I am a New England girl, and proud of it; but, this New York winter is killing me. It’s not because I mind the snow and cold- I don’t. It’s the hassle of everyday living in these conditions that gets old: the black ice everywhere, the slush and cold icy puddles in parking lots, the lack of parking spaces because the snow piles have taken them over. This is the stuff that makes me cranky.

I could blame my attitude on the six years I spent living in sunny So Cal- I must have turned soft with all that balmy beach air. I could, except, I know plenty of other hearty souls that share my lack of fondness with this winter. Unfortunately for all of us, it’s only January 19th. Party on.

But, I am an optimist. And so, yesterday, as the sleet fell on me (and my pups) during our morning jaunt, the adage: “when life gives you lemons, make lemonade” rolled through my brain. The thought of lemons immediately made me think of other citrus, which in turn took me directly to grapefruit. I just love a good grapefruit. And, all of a sudden it dawned on me, I had found my own private small-albeit, very small- glass of lemonade: bad weather or not, winter is the season for great grapefruit. I might not love all the stuff that comes with winter, but I love a good grapefruit.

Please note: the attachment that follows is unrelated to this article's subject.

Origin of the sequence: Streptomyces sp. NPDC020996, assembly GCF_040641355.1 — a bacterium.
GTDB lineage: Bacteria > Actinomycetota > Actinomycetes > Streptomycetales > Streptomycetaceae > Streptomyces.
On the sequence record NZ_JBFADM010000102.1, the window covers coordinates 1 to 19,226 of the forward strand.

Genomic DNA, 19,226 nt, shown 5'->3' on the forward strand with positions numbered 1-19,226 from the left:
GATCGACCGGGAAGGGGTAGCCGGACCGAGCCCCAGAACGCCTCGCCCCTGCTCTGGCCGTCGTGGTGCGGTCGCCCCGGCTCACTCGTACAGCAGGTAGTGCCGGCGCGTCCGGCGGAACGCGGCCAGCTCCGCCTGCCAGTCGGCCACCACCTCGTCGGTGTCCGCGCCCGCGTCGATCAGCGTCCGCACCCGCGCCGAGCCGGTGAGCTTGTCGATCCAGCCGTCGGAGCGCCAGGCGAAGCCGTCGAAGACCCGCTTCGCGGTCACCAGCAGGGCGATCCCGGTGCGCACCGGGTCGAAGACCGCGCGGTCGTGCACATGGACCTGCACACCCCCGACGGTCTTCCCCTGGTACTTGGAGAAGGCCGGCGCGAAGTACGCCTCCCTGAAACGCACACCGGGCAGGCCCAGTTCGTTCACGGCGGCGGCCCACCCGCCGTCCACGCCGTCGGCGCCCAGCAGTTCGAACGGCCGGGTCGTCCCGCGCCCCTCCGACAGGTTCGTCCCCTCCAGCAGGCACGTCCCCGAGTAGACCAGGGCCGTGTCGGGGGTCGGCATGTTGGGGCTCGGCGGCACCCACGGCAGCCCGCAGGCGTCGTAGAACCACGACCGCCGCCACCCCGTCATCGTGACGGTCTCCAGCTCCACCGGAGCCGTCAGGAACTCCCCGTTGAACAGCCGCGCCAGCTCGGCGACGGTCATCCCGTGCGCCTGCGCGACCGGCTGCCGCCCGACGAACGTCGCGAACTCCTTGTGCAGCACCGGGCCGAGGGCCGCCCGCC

All this lemon and grapefruit imagery coursing through my brain put a bee in my bonnet (or, more appropriately, my ski hat!) and an idea started to form. Could I take a basic Sole Meuniere recipe and adapt it-losing the lemons, but using my lemonade, grapefruit? Well, I made it and tried it for lunch today. It was divine-almost as great as the walk with no black ice!

Winter Sole
Serves 2

½ c flour
sea salt/pepper
4 fresh sole filets, about 6 oz each
6 T unsalted butter
2 t grated grapefruit zest
6 T freshly squeezed grapefruit juice
1 grapefruit, peeled, pith removed and sectioned
2 T parsley, finely chopped

Preheat the oven to 200.

Combine the flour, 2 teaspoons salt and 2 teaspoons pepper in a large shallow baking dish (I like to use a pie plate.) Pat the fish dry with paper towels and sprinkle with a bit of salt. Dredge two filets on both sides in the flour mixture.